Valentine for Ernest Mann

Valentine for Ernest Mann

You can’t order a poem like you order a taco.
Walk up to the counter, say, “I’ll take two”
and expect it to be handed back to you
on a shiny plate.

Still, I like your spirit.
Anyone who says, “Here’s my address,
write me a poem,” deserves something in reply.
So I’ll tell a secret instead:
poems hide. In the bottoms of our shoes,
they are sleeping. They are the shadows
drifting across our ceilings the moment
before we wake up. What we have to do
is live in a way that lets us find them.

Once I knew a man who gave his wife
two skunks for a valentine.
He couldn’t understand why she was crying.
“I thought they had such beautiful eyes.”
And he was serious. He was a serious man
who lived in a serious way. Nothing was ugly
just because the world said so. He really
liked those skunks. So, he re-invented them
as valentines and they became beautiful.
At least, to him. And the poems that had been hiding
in the eyes of skunks for centuries
crawled out and curled up at his feet.

Maybe if we re-invent whatever our lives give us
we find poems. Check your garage, the off sock
in your drawer, the person you almost like, but not quite.
And let me know.

Naomi Shihab Nye

This is my valentine for all those who don’t get poetry but actually do and for all those who think they do but don’t and those that think they don’t but don’t bother to try.  And especially for all those who think is does not matter. (It does.) Nothing is ugly just because the world says so. Re-invent as valentines and they become beautiful.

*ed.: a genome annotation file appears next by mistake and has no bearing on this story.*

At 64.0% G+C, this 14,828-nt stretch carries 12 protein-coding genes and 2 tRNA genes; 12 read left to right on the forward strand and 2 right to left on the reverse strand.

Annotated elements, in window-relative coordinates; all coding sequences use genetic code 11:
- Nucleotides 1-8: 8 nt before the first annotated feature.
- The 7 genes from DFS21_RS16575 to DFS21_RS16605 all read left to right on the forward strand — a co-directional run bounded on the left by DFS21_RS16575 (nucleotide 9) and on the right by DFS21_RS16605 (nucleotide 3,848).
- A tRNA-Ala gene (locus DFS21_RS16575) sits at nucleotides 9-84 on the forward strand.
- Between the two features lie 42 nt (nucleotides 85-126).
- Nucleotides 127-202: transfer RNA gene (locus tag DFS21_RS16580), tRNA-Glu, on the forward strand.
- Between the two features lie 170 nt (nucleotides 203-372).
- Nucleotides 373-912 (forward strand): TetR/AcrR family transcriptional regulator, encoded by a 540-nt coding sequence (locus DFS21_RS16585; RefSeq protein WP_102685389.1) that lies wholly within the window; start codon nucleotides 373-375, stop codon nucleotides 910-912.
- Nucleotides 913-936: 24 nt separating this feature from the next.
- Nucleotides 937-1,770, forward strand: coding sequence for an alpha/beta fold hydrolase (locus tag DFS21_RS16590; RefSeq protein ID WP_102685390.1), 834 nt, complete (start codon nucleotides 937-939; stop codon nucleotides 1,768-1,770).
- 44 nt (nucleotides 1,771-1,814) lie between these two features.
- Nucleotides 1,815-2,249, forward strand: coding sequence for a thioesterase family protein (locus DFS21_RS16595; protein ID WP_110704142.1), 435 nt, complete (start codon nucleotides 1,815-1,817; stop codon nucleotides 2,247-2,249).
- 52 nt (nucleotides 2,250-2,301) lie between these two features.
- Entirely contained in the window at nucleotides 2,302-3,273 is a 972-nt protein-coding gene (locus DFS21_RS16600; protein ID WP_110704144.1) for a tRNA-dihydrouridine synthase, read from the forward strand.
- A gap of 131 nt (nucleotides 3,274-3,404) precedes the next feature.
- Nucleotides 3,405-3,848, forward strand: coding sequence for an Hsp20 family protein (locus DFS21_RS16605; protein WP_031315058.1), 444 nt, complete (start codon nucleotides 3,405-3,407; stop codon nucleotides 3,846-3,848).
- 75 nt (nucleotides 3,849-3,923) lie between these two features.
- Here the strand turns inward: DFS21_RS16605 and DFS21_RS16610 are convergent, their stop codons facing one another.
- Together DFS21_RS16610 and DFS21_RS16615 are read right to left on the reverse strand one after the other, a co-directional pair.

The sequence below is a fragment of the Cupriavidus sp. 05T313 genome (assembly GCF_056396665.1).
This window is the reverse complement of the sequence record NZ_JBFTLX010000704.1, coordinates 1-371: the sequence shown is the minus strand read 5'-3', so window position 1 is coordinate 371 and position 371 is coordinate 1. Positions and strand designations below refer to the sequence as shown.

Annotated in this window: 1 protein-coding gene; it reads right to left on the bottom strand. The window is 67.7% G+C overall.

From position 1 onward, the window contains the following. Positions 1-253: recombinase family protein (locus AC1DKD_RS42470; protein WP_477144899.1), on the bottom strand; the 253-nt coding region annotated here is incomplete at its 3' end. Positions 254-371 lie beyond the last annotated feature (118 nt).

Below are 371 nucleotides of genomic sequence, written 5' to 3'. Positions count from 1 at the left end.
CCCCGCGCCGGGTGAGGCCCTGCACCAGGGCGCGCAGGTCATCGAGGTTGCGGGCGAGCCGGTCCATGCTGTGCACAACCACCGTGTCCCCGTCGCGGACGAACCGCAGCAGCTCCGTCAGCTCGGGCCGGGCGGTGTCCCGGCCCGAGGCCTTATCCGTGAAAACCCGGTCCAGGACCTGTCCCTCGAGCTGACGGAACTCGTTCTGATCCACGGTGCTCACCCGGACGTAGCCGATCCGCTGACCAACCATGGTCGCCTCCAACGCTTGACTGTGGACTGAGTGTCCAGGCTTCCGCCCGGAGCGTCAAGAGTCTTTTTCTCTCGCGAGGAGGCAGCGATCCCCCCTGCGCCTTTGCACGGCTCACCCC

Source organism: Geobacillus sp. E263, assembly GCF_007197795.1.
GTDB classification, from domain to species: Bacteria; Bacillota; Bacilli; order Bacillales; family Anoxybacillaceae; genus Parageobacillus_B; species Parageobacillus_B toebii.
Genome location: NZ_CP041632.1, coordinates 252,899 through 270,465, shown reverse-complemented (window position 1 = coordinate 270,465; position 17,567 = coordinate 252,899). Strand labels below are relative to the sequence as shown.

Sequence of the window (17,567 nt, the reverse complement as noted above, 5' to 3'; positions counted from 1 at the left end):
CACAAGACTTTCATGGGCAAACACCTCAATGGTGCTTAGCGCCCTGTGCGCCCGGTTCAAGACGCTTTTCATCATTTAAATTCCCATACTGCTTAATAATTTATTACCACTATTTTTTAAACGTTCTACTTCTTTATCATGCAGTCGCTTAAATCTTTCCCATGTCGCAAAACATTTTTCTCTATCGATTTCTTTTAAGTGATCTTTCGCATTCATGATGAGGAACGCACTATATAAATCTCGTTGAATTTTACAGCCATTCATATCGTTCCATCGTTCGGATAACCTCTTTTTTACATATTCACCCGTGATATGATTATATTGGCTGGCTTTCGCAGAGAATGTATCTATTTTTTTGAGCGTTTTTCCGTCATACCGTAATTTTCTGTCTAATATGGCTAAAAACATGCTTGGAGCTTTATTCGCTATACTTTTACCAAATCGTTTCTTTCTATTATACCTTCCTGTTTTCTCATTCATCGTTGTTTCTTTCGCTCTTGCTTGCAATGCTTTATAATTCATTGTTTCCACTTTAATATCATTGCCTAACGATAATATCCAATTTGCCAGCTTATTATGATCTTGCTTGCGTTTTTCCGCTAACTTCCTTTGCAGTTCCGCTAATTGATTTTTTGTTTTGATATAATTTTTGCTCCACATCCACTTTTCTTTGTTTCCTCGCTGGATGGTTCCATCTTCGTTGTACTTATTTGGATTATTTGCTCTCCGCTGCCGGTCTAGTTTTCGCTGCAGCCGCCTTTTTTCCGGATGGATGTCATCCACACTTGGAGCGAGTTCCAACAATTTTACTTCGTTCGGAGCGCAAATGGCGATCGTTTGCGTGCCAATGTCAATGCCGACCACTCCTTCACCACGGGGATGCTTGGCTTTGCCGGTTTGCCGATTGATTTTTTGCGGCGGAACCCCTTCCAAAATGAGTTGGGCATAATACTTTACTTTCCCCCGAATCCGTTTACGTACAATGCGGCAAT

Here’s the challenge: Go find a poem!

And look! 

poems hide. In the bottoms of our shoes,
they are sleeping

Boots, Polish and Brushes, Henry Silk (1883-1947)

Poems are the shadows
drifting across our ceilings the moment
before we wake up

What we have to do
is live in a way that lets us find them.

Edvins Strautmanis
Morning Shadows, 1972

Nothing was ugly
just because the world said so. He really
liked those skunks. So, he re-invented them
as valentines and they became beautiful.
At least, to him. And the poems that had been hiding
in the eyes of skunks for centuries
crawled out and curled up at his feet.

Skunk and Magnolias, Jessica Roux.

Maybe if we re-invent whatever our lives give us
we find poems. Check your garage, 

Matt Bollinger, Storage, 2015

the off sock
in your drawer, the person you almost like, but not quite.
And let me know.

 Objects of every sort are materials for the new artpaintchairsfoodelectric and neon lightssmokewaterold socks, a dogmovies, a thousand other things which will be discovered by the present generation.

– Allan Kaprow, after being inspired by a visit to the studio of Robert Rauschenberg and Jasper Johns. Art News 1958 essay “The Legacy of Jackson Pollock”.

Kirsty Elson, Cottages made from driftwood and old nails.

Parsnips and Turnips, Eliot Hodgkin, 1962

Go up to the counter and order two poems on a shiny plate.

Taco Stand, Jenny Chang

Two Tacos on a Shiny Plate, Holly Exley.

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